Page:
One Species at a Time Podcast: 5:30
1) Listening Guide
Biologists studying killer whales face the challenge of studying organisms that spend the majority of their time underwater. This story and accompanying materials and lessons explore the difficulty of studying killer whales and emphasizes the reasons that scientists are willing to work so hard to study them. In addition, the story discusses adaptations that different populations of killer whales have evolved to capture prey.
2) Listening Prompts for Students
a. Why do the researchers enjoy studying killer whales?
b. Where do killer whales live? Why does that it make it difficult for biologists to study killer whales?
c. What do killer whales eat? Are there differences in the diets of killer whales living in different places?
d. How does the feeding behavior of killer whales feeding on fish differ from that of killer whales feeding on seals and porpoises? What is the reason for that difference?
e. How do the researchers in the podcast locate dolphins in order to study them?
f. Do you think you have the patience required to be a killer whale biologist?
3) Play the One Species at a Time Story
4) Reading Guide
Killer whales, orcas, are the largest member of the dolphin family. They are highly social animals that live in groups and rely on heavily on sound to locate their prey and communicate with other killer whales. Killer whales eat a wide range of prey and use different strategies to capture different types of prey.
5) Reading Prompts for Students
a. What do scientists call a group of killer whales? How many individuals typically live in a group?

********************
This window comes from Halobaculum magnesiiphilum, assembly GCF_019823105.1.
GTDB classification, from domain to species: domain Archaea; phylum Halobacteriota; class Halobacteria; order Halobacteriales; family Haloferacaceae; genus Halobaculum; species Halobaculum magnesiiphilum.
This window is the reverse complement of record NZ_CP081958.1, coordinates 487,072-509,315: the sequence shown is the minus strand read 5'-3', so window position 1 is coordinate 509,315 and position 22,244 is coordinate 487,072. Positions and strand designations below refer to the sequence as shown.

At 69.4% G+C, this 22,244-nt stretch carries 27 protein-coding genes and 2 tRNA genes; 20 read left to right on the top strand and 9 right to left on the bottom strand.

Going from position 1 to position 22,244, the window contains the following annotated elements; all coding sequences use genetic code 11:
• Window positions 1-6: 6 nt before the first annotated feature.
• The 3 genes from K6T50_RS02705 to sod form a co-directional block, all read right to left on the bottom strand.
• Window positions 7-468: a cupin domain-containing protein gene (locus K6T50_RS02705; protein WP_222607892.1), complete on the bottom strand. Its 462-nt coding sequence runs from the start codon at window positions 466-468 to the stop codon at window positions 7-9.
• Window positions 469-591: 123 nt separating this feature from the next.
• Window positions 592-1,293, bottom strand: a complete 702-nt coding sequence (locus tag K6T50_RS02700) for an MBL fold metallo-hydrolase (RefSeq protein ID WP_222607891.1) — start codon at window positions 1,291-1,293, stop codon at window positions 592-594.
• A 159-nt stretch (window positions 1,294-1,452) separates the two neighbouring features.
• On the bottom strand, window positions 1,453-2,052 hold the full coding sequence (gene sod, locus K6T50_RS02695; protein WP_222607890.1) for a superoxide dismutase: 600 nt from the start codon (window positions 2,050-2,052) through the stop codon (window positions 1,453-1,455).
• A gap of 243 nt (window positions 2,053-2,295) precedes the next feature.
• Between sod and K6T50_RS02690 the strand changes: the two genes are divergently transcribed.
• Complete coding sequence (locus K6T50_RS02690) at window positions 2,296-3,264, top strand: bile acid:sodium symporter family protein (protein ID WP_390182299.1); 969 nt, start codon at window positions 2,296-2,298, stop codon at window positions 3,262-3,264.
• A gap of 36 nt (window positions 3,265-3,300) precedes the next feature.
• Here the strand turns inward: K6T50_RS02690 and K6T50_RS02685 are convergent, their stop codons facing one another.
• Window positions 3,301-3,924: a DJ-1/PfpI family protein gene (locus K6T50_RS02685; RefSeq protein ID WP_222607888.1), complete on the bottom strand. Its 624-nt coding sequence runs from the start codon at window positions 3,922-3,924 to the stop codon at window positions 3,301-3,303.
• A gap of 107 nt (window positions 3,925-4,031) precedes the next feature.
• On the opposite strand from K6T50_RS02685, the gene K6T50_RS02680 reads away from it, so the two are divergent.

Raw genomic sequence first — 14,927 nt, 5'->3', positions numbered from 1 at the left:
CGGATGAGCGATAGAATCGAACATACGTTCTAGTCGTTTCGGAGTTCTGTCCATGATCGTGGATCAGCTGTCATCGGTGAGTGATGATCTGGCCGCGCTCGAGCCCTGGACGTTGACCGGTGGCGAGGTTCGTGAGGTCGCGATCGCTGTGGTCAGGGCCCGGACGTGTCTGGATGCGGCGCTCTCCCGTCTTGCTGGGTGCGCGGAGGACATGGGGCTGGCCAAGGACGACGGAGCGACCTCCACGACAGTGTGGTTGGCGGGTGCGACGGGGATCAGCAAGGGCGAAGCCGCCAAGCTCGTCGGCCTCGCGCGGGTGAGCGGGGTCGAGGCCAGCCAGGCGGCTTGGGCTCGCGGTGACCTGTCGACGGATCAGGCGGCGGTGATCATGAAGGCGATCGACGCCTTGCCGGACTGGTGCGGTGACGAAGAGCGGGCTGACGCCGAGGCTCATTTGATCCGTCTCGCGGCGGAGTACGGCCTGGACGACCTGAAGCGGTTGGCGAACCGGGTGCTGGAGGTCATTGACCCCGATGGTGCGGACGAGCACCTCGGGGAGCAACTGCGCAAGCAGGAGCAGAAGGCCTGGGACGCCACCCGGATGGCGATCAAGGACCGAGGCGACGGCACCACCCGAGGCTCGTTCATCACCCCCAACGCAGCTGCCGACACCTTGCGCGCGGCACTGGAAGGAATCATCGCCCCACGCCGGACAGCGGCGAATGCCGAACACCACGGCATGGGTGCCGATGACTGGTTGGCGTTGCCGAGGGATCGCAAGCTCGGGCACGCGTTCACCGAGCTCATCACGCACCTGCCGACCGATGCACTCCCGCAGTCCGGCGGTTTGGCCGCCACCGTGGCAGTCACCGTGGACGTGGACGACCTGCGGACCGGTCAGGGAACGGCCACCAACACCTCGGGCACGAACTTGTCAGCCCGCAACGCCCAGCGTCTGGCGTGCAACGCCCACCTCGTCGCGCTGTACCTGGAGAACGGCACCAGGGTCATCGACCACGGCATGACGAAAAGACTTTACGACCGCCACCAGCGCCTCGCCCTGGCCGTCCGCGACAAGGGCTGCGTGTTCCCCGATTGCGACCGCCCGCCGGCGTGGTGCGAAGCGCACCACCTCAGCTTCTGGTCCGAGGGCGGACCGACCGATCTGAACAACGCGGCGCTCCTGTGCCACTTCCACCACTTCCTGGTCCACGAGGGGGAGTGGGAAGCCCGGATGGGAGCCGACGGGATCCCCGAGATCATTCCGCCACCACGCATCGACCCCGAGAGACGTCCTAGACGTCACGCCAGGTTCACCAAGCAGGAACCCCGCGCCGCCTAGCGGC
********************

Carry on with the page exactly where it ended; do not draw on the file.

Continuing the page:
b. What types of sounds, or vocalizations, do killer whales use? What is the purpose of each type of call?
c. What types of food do killer whales eat? What is a hunting strategy that killer whales use to capture fish? What is a hunting strategy used by killer whales to capture marine mammals?
d. How does the pod size vary between killer whales hunting for fish and killer whales hunting for marine mammals?
6) Read the Encyclopedia of Earth Article (focus on the sections on Behavior and Food habits)
7) Watch Video (38 sec)
Nothern Resident Orca vocalizations.WWF Canada.
Total lesson time: 90 minutes
Listening time: 5:30
1. What would it be like being a biologist that studies killer whales?
Put students in small groups of 2 – 3. Have each group discuss the good aspects and bad aspects of studying killer whales. Have each group come up with a list of three good things and three bad things about studying killer whales. Have each student write a paragraph answering the question- “Would you like to study killer whales? Why or why not?”
2. How do killer whales capture their food?
Killer whales are social hunters (hunt in groups) and their hunting strategy varies depending on the type of food they are eating.
Have students discuss how killer whales use vocalizations to capture their prey. What is the purpose of “clicks”? What is the purpose of making other calls when hunting prey? Why would killer whales feeding on fish benefit from using clicks, calls, and whistles? Why wouldn’t killer whales feeding on dolphins and whales make sounds while hunting? What other senses could killer whales feeding on seals and dolphins rely on? Discuss other adaptations killer whales have to catch food. Have students write a paragraph discussing feeding adaptations of killer whales.